However, I do begin to feel very tired of all the people I encounter, in person and through the media, who say some variation of, “I just don’t know about her . . . not sure I trust her . . . seems too rehearsed . . . not genuine . . . says whatever she thinks she needs to say to get ahead . . . be nice to have a woman president, but . . .

It is that last one that really gets me. Be “nice” to have a woman president? Nice? Is that all?

shirley chisholm-1972

btchflicks.com

I cannot imagine why we do not hang our heads in shame that Hillary Clinton is the first truly serious woman candidate for President of the United States of America. Sure, others have run–my favorite was one of the first, Shirley Chisholm (and back much earlier, Margaret Chase Smith)–but none of them was really a viable candidate.

Nor am I sure there will be another one for a long time, because we are still trying to get ourselves ready to elect a woman. Of course, there are women Senators and Governors who could run, who may even run–Senators Elizabeth Warren and Amy Klobushar and Governor Nikki Haley come to mind–but given how we nitpick Hillary Clinton I wonder why they would even try.

Elizabeth Warren

Senator Elizabeth Warren twitter.com

I do not mean that I agree with Clinton’s every position, any more than I agree with all any of the other candidates say (some obviously more than others!). What I mean is that all the reservations, while real, are also true about the men. But we reserve so much of this language for her, and her alone. I believe we are holding her to a higher standard than any man who has a serious chance of becoming President.

Do we not think that the men are calculating, too? Even Trump, seemingly shooting from the hip, tests everything he says, and if it is not working he stops saying it. We complain that she takes so long to admit a mistake, but when was the last time you heard one of these men apologize for a mistake, including for making outrageous, demonstrably false, statements.

We are still a racist country, and a sexist one, too.

Nikki Haley

Governor Nikki Haley christianitytoday.com

Of course, electing Barack Obama did not end racism, nor will electing Hillary Clinton end sexism. In some ways, the two Obama terms have resulted in racial tensions–white privilege and supremacy–becoming more obvious. That will, I hope, help us to continue the work of truly overcoming our ugly racialized heritage.

May it also be so whenever we do elect our first woman President. But first we are going to have to get over enough of our sexism to treat the woman (or women in the future) the same way we already treat the men . . . as politicians, flawed, incomplete, human beings, not saviors but ambitious folks who want to lead (and who have a host of mixed motives and drives).

We are not electing a dad or a mom, or a favorite brother or sister, or even aunt or uncle, and surely not our best friend or favorite neighbor. We are electing a President, a mortal human who will not meet all our needs or ever be perfect.

In that sense, they are each qualified, no more or less than any other, even allowing for differences in genitalia, breast size, and facial hair.

Philadelphiaspeaks.com

Philadelphiaspeaks.com

My friend Rob has been talking about his tough neighborhood 50 years ago in Philadelphia, where fistfights, dares, taunts, and threats were all too common. Still, he says, “we all walked away.”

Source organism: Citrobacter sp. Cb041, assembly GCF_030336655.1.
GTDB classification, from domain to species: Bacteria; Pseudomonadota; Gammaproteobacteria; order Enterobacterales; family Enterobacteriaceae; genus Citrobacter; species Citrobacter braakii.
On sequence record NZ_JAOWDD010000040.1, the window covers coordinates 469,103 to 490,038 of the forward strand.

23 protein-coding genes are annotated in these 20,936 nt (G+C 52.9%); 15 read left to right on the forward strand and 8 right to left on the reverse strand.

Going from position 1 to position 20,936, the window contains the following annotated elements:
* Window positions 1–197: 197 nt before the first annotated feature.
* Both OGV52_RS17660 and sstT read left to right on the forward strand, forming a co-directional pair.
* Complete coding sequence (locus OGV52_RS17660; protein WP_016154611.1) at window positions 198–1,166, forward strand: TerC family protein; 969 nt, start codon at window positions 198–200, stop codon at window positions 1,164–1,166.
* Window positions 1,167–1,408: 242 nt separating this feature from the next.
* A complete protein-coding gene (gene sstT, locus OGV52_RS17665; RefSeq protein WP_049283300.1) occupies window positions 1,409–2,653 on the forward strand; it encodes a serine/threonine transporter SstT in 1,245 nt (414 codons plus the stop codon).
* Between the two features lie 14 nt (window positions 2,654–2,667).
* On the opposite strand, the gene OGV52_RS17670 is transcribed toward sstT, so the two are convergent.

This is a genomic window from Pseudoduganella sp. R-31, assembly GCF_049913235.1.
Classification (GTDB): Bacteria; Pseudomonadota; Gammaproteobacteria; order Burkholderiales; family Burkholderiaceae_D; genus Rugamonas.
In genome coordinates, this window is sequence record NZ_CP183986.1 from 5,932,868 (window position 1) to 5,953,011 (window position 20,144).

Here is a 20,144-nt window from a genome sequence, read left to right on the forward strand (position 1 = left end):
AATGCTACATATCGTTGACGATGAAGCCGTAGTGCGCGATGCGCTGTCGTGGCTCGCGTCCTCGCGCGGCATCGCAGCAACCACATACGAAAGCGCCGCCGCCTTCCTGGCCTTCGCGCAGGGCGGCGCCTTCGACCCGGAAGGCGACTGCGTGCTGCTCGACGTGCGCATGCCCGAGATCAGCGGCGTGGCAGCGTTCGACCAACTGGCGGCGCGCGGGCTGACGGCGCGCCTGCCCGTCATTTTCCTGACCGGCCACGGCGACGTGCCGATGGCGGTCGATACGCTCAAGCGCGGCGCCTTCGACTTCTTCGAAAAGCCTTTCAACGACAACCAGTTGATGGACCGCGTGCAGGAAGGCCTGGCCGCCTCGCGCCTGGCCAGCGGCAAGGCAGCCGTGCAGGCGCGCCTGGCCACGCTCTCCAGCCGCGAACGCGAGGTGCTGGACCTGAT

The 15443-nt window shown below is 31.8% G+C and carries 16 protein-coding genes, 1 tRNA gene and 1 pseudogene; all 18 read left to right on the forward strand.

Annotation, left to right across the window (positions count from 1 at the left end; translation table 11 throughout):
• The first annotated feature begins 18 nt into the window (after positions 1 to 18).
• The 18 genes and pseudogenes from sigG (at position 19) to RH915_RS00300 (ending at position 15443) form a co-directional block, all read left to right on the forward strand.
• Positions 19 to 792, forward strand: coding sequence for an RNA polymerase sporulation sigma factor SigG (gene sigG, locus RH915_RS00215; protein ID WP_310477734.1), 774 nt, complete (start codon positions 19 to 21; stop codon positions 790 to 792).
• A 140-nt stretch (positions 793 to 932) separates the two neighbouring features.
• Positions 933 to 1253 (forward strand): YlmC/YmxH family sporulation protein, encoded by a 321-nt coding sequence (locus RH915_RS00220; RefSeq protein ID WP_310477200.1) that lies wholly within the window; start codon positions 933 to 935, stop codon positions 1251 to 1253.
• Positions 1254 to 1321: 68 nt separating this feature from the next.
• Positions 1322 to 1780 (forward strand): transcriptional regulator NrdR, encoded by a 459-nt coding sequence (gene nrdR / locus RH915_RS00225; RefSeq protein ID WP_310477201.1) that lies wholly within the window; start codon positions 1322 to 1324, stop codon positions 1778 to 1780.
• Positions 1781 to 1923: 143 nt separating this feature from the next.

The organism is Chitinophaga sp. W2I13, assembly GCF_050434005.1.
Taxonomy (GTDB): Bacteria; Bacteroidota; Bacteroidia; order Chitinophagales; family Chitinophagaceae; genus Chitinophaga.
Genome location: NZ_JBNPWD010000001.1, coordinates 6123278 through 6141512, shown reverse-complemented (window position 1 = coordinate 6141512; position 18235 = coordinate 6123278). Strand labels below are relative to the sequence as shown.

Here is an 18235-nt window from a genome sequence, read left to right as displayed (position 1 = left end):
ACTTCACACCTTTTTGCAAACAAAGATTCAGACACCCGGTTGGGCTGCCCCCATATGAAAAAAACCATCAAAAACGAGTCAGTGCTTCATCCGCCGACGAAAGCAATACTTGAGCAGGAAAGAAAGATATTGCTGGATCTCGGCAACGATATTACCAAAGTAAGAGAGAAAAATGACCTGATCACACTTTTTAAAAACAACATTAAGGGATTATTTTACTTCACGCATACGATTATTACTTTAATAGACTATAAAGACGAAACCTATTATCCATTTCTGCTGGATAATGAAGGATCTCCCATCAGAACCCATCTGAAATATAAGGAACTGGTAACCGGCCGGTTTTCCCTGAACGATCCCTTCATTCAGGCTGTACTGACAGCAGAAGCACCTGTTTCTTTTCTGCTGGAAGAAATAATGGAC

What he means is that there were no guns–boys and young men fought, they acted ugly to each other, but they did not kill each other.

No guns. What a concept! Think how different today’s Baltimore, or D.C., or Philadephia or New York or Detroit would be.

That would be my ideal world. No guns on the streets except for police when absolutely needed to stop crime. Indeed no guns in the forests or woodlands either (I am a vegetarian and don’t want animals killed for our food) except for those legally empowered to protect us from marauding, dangerous wild animals (similar to police protecting us from marauding, dangerous human animals).

Still, I know that is unrealistic, especially in the United States.

associatesinfamilymedicine.com

associatesinfamilymedicine.com

Still, something must be done. According to the Centers for Disease Control and Prevention, in much of the nation today, deaths from gunshots now outnumber deaths from traffic accidents, and overall a person in the United States is as likely to die from gunshot as from auto accidents. This is a new situation, an indicator of two things:

  • how much has been done over the past several decades to make cars, highways, and driving safer (as well as improved medical treatment)
  • and how little has been done to make guns safer to use and to restrict their use by people not properly equipped to do so.

Gun-related deaths did decline in the 1990s but the numbers have since remained steady. And homicides by gunshot have declined, while suicides committed with guns have risen.

Thus, it feels to me that at least some of the rhetoric about Second Amendment rights is saying that people have a constitutional right to kill themselves with guns. And I suppose I agree (although I do not know if the Supreme Court agrees).

tenthamendmentcenter.com

tenthamendmentcenter.com

However, I am not sure I agree that it is an unlimited right. Can we not better protect people in the midst of mental health crises from killing themselves (as well as others)? Is that not a matter of protecting the public health (especially when unstable people have access to guns in order to kill others)?